Schools in Ohio have been closed for nearly a month now and look to stay that way for the foreseeable future.
For most students, that means making a number of new adjustments — and its not easy, especially for those with special needs.
Leslie Bucklew, a special education teacher from Geauga County, says its been a huge change for both her and her students. Her goal is to support them and their parents and encourage them to set schedules and have consistency at home by taking her classroom digital.
Bucklew is a teacher with the Educational Service Center of the Western Reserve's Building Resiliency in Children program. It serves kids in Geauga and Lake counties.
She teaches kids in first grade through fourth grade, supporting them socially and emotionally, to help them move into the general education population at school.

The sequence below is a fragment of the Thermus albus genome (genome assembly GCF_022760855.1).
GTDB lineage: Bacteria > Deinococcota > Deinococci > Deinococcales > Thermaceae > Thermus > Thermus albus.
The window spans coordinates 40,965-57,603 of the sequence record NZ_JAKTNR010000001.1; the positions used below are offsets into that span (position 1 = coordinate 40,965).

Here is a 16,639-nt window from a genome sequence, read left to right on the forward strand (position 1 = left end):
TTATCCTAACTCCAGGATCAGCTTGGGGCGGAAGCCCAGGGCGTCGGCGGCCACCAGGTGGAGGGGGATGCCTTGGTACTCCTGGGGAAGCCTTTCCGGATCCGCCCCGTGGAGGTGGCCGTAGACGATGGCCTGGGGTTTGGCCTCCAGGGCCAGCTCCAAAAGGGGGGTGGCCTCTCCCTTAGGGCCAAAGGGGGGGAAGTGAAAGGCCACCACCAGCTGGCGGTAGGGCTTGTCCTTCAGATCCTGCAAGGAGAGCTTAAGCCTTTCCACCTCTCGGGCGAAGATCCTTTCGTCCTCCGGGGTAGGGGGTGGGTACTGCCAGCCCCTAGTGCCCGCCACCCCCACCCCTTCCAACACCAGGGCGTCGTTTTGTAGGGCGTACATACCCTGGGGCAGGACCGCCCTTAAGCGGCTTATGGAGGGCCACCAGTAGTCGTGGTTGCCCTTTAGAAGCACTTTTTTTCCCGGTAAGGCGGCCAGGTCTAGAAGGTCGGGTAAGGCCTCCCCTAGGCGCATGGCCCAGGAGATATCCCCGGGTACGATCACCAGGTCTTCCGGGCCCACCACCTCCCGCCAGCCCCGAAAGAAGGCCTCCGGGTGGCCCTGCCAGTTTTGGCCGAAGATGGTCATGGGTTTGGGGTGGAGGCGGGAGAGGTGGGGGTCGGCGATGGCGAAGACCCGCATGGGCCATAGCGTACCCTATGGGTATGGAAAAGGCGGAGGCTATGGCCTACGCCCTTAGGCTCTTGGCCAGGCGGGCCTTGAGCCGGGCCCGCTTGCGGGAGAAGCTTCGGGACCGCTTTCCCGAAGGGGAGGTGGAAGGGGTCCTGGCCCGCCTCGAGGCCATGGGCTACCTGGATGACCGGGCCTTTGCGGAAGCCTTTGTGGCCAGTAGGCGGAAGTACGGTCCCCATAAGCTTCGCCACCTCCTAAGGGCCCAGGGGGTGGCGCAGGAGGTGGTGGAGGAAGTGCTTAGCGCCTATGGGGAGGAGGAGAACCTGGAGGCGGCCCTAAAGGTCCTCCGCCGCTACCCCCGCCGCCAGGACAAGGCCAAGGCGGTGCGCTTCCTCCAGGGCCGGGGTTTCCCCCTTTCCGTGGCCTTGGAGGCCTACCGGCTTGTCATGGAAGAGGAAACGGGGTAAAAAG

Now unable to meet in person, she’s doing 30 minute sessions with her students on Zoom.
She’s also using Google Classroom to post assignments and quizzes.
“I have actually just used my cell phone to record myself reading some therapeutic books that are about like, social and emotional learning aspects like worry and things like that, so that they can still see my face, and that they can still hear a story everyday,” Bucklew said.
Bucklew says many of their parents are essential workers, so she’s made her lesson plan flexible to accommodate them. So she’s worked with parents one on one to come up with plans to fit their needs.
“I think that they are appreciative and they're just doing whatever needs to be done for the students because i mean, really, what's the biggest goal is to get through this year and still learn so we're just a team, we're working together.” Bucklew says she did a “soft start” with parents this week to get them up to speed with the technology.
On Monday, she says all of the students will get together for a group zoom call to socialize and do what she calls “play therapy”.